Saturday, July 9, 2011

Keep an eye on the storm.

I live in Sundre, Alberta.  A beautiful little haven nestled at the foot of the Rocky Mountains.  In fact if you drive west of my house you will not find anymore towns or cities you will only find wilderness and beauty.

I love where I live.  I have only been here three years but I hope to stay a very long time.

Yesterday we had a tornado touch down.

I have a funny - or not so funny tale to tell you.

I have had a very full and busy week.  Nearly every moment has been dictated by a never-ending to-do list.  At the top of that to-do list was a priority item that unfortunately needed a huge block of time.  A commodity that was in short supply this week.  So after lunch on Thursday I told my family I am barricading myself in my room and not coming our until my priority item was complete. And that is precisely what I did.

I ventured out only a few times for a drink or snack or a washroom break.  Oh, and a few trips to end squabbles and direct traffic with my three bored children.  On a couple of those trips out of my room I found my kids on the patio watching the incredible storm we were having.  The hail pounded on our home.  The rain beat against the windows.  Of course, the thunder and lightening gave an impressive show as well.  However I
never paid it much attention aside from it was background noise as I remained fixated on my task at hand.

It lasted for several hours.

Later that night my mother in law called the house worried to see that we were alright.  At that moment my husband burst through my bedroom door announcing we had a tornado touch down west of us.

The shock was slow to arrive and left with little scarring.  Oh, a tornado.  Well it is a good thing I didn't even know about it.  I wouldn't have gotten any work done in my basement.

Then today as the news reports came in and photos and videos hit the internet airwaves I am awestruck at the wonder, the terror and the stupidity.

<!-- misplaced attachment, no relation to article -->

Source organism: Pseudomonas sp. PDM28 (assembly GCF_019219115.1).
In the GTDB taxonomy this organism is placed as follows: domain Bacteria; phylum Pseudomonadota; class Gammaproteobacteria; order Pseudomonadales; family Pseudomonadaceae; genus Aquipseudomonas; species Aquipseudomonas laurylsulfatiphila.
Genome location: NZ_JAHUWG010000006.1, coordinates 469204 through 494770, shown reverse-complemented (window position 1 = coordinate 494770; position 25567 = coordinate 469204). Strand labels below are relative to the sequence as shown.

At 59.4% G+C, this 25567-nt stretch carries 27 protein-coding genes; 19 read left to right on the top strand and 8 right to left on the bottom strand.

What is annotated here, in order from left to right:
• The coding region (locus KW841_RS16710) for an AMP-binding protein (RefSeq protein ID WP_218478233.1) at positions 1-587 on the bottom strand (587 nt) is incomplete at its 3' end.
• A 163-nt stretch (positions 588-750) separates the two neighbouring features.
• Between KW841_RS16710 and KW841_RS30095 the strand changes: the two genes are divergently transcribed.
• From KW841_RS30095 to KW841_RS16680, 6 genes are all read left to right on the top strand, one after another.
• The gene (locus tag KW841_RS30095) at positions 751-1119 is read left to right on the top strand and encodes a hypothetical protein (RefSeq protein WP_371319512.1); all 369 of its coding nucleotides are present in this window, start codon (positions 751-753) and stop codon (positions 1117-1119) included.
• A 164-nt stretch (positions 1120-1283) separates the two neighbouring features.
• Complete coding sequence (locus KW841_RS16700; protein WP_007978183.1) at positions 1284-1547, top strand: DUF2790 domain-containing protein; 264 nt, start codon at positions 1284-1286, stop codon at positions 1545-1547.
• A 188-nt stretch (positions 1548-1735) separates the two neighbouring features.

Ignorance is bliss, wouldn't you say?

I had my head buried in papers and never knew the dangers outside my window.  Usually the sounds of a raging storm would draw one to check it out - at least through many thick panes of glass.  I did not even do that.  I am sure I would have seen the funnel clouds.  (You tube video taken by a Calgary man chasing the storm.)  It touched down about 15 km south of our home.

According to sources, that raging tornado touched down at three other locations all within a 45 minute travel from  my home. (Photo from the weather network website.)

I was oblivious.

Isn't it interesting?  (Or embarrassing if you are me.)  How can one be so engrossed in their own pursuits to not even look up and see what is happening around them?

Perhaps you have never done what I did - placing your family in danger by your narrow-sighted view. Or maybe you know what that feels like to be so consumed by something only to have your landscape changed when you finally look up.

I have another very recent example - no trend intended ;).

Last January (2010) I started to write.  Stories.  They were stories I felt totally convinced were given to me by God and all He asked me to do was write them down.  So I did.  I started in January and never looked up until November.  In that time I finished five complete novels.  That is roughly  375,000 words.  I typed every moment I could spare and on average finished a book every two and a half months.  (That number is a little skewed because one novel was written for a contest and I finished it in three days.)

When I finally looked up from my computer at the end of November I saw dark, gloomy clouds.   On the horizon was a storm brewing that I did not want to face.  I felt the sting of a writing lifestyle.  The doubts and fears that creep in and say you have effectively written 375,000 garbage words.  The tiny voice that calls out to say 'You will never make it in this business. Quit now before you embarrass your family and friends.' 

It was a terrible storm alright - one that effectively stole my will and my desire.  Since November I have only written two-thirds of a story.  I have slowed down to a snail's pace with my feet set firmly in cemented fear.

If I hadn't looked up and surveyed my surroundings, I would have (following earlier stats) three more completed manuscripts and finishing off my fourth.  Interesting?